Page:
09:15 AM: As he continues to drink, I realize I'm creating a ticking time bomb. It's just a matter of time. That's both the beauty and danger of this method. I can only hope that he's on the potty when the bomb goes off.

09:25 AM: He tries going potty. He informs me that he just has no idea how to "make it work." I sagely tell him, "Oh, you'll know how soon. Oh, yes, you'll know soon."

09:45 AM: The eating and drinking are pretty much non-stop. We're two hours into this and I know it's only a matter of time.

10:15 AM: Success? Noah asks me to leave the bathroom and when I come in, he claims that something happened. I'm not sure.

11:00 AM: Failure. We have our first accident. We practice running to the potty.

11:45 AM: Failure again. We were still in the process of cleaning up from the first accident when this takes place. This is the frustrating part. You work so hard to over-hydrate and when you see water wasted (so to speak), it's as if all that work of hydrating the kid was for naught and you're going to have to start again.

11:55 AM: Failure again. On the plus side, he was completely naked since we were cleaning up the last accident. This was good because I think he was able to see how it all worked. Again, I was upset because I was losing the hydration battle.

12:30 PM: After practice sessions, restarted the hydration process. I'm thinking we're toast at this point.

12:41 PM: Success.

01:00 PM: Noah initiates a bathroom trip that is successful.

01:15 PM: Noah starts to have an accident, realizes it, runs to the bathroom.

01:45 PM: The granddaddy of success. A Noah initiated #2.

I can't say that things have been perfect since Thursday. There is still a learning curve. Those who have potty-trained boys know what I'm talking about. The confusion when they think they're going to be successful, are sitting on the potty, and all of a sudden find themselves wet. Or, thinking they're done and getting down too early. But, he's stayed dry all night both nights and has been going well for me.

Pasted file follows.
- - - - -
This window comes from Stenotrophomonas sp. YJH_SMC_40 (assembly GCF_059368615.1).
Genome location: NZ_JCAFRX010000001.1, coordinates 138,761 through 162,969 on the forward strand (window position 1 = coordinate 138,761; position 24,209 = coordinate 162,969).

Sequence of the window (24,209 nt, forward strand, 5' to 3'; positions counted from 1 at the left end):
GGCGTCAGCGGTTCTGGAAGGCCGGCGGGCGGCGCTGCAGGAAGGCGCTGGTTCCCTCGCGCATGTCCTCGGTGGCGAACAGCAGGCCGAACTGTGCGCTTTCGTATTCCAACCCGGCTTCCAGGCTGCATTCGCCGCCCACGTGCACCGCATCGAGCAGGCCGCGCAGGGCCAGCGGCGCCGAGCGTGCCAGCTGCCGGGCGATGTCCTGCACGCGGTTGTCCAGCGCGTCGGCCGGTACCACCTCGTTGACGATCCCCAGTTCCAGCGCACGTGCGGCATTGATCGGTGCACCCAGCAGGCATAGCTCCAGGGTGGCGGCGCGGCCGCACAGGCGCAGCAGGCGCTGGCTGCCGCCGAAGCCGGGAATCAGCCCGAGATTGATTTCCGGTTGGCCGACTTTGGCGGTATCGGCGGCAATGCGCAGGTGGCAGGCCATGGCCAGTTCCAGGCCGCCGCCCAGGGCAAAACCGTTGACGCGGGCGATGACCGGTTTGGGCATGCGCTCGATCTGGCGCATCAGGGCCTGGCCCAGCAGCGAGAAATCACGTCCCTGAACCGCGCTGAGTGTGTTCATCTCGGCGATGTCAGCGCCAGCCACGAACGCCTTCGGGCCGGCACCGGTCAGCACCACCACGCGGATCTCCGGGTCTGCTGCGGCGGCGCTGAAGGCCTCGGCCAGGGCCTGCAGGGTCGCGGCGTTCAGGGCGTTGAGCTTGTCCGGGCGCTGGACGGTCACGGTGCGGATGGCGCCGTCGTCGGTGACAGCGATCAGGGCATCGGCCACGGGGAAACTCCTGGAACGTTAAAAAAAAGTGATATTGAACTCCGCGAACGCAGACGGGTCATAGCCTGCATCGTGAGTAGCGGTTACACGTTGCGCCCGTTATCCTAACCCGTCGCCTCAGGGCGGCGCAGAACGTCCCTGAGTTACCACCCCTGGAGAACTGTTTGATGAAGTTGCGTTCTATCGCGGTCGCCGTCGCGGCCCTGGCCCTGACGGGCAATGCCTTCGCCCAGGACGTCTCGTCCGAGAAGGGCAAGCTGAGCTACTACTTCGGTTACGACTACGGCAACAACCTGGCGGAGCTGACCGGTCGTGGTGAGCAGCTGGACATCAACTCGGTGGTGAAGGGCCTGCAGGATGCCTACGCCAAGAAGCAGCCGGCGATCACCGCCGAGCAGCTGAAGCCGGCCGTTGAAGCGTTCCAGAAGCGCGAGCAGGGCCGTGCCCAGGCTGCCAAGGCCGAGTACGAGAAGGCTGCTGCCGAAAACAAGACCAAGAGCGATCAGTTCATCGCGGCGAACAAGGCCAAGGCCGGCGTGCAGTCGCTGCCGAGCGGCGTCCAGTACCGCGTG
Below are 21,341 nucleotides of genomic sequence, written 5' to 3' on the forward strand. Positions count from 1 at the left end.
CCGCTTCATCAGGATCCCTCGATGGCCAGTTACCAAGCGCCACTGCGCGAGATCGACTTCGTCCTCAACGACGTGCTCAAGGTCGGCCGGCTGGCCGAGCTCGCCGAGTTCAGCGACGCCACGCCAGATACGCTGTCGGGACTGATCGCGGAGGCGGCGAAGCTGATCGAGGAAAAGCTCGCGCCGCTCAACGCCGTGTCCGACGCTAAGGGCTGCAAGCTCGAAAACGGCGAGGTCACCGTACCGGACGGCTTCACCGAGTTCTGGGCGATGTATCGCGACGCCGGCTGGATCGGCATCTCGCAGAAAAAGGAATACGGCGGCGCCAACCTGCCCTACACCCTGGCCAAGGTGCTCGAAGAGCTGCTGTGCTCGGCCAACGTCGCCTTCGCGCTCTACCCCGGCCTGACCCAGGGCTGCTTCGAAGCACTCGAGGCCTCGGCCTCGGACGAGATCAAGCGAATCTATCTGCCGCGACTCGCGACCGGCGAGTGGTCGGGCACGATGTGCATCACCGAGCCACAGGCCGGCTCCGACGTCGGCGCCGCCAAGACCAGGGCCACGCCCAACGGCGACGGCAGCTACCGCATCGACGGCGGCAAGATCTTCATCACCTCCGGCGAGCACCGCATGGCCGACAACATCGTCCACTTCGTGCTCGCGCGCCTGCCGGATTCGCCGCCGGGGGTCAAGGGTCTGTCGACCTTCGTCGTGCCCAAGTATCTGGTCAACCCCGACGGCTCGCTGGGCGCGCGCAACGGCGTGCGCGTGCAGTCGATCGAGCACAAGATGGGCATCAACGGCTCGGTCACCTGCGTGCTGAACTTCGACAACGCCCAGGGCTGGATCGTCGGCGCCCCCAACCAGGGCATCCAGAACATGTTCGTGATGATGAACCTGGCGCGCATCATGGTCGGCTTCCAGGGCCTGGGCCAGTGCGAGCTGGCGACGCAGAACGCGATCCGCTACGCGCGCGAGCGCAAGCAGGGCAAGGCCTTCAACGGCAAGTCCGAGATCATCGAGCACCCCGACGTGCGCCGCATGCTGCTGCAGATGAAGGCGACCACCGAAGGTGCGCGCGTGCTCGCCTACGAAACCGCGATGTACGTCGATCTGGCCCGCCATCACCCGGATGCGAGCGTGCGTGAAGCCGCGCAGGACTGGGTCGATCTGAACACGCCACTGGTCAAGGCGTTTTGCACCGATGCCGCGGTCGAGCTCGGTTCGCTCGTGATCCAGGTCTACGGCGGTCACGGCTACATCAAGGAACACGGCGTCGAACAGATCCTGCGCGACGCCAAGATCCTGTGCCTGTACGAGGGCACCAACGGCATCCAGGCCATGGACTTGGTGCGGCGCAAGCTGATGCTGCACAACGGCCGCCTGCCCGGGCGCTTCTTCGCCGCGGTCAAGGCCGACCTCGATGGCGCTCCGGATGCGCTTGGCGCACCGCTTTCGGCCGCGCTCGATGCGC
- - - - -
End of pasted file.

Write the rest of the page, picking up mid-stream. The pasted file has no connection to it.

There are a couple of things I have learned potty training boys.

First, you have to obsess about potty the first few weeks (years?). I'm always thinking about Noah and the toilet. Even when I'm in meetings at work, the back of my mind is worrying about his bathroom schedule. There is like a psychic connection between his bladder and my brain. I know the signs.

Second, you have to be very direct and specific with the child. ("No, tooting does not count as going potty. No, I don't care that you're doing that in the potty. I want the pants to stay dry and pee-pee and poo-poo in the potty.")

Third, you can't accept excuses or diversionary or delaying tactics. When they're babbling on, you have to just remind them of the goal ("Look, kid! I want water coming out of that hole there right now!").

Fourth, demand and seek proof. ("No, you did not just go potty. You just grunted real hard. I want results!")

Potty On!

Monday, February 18, 2008

Friday, February 15, 2008


When I came home yesterday, my two-year old had just done something semi-mean to his new little sister. Here's how the first few seconds of my evening at home went:

Me: Hey, you need to ask your sister to forgive you.

Two-year old: Will you forgive you?

Me: No, you need to ask her, "Will you forgive me?"

Two-year old: Will you forgive daddy?

Me: No, you need to say, "Will..."

Two-year old: Will

Me: ""

Two-year old: You

Me: "...forgive..."

Two-year old: Forgive

Me: ""

Two-year old: You.

Me: No, will you forgive ME?

Two-year old: Yes, I forgive you, daddy. (Runs up and gives me hug) It's OK.

Candidates Compete For Vital Idgit Vote

Tuesday, February 12, 2008

As if I didn't have enough to worry about....

A well-meaning friend sent me a link to the following video. It comes from This is a terrible website for someone like me to know about.

Wednesday, February 6, 2008

Life's Little Dissappointments

Many of you have asked a question that is almost too painful for me to discuss. You keep asking what was in the envelope. I'm finally ready to write about it. Please don't ask me in's too...distressing.

You have to understand, I was under strict orders from Whitney that I was not to say ANYTHING to custom agents, people with immigration, and certainly not any TSA officials. For some strange reason, she thought I might say something trying to be funny that would get us in trouble. I was to silently hand over papers and sit quietly when told to.

But when we were ushered into a separate area of the airport and gave up the envelope, I couldn't help myself. I started to sit down where I was told, but I heard a ripping sound and realized the guy was opening the envelop! I jumped up and ran over to the area where he was working. I tried peeking over the barrier and asked if I could come over to where the agent was and look inside. The guy told me no. I'm not kidding! I was just joking on the blog about it being a big secret, but he really wouldn't let me look. I asked if I would eventually get to find out what was in the envelope. Again, I was told no. I guess it goes to prove 1) power corrupts and 2) the smaller the amount of power you wield, the more likely you are to wield it tyranically.

Bottom line: I have no idea what was in the envelope. ~Sniff~

Sunday, February 3, 2008

Speaking of great quotes...

"Victims of stalking are not alone."

-Anita Perry (Texas First Lady)

I quote this way too often...

From "Raising Arizona."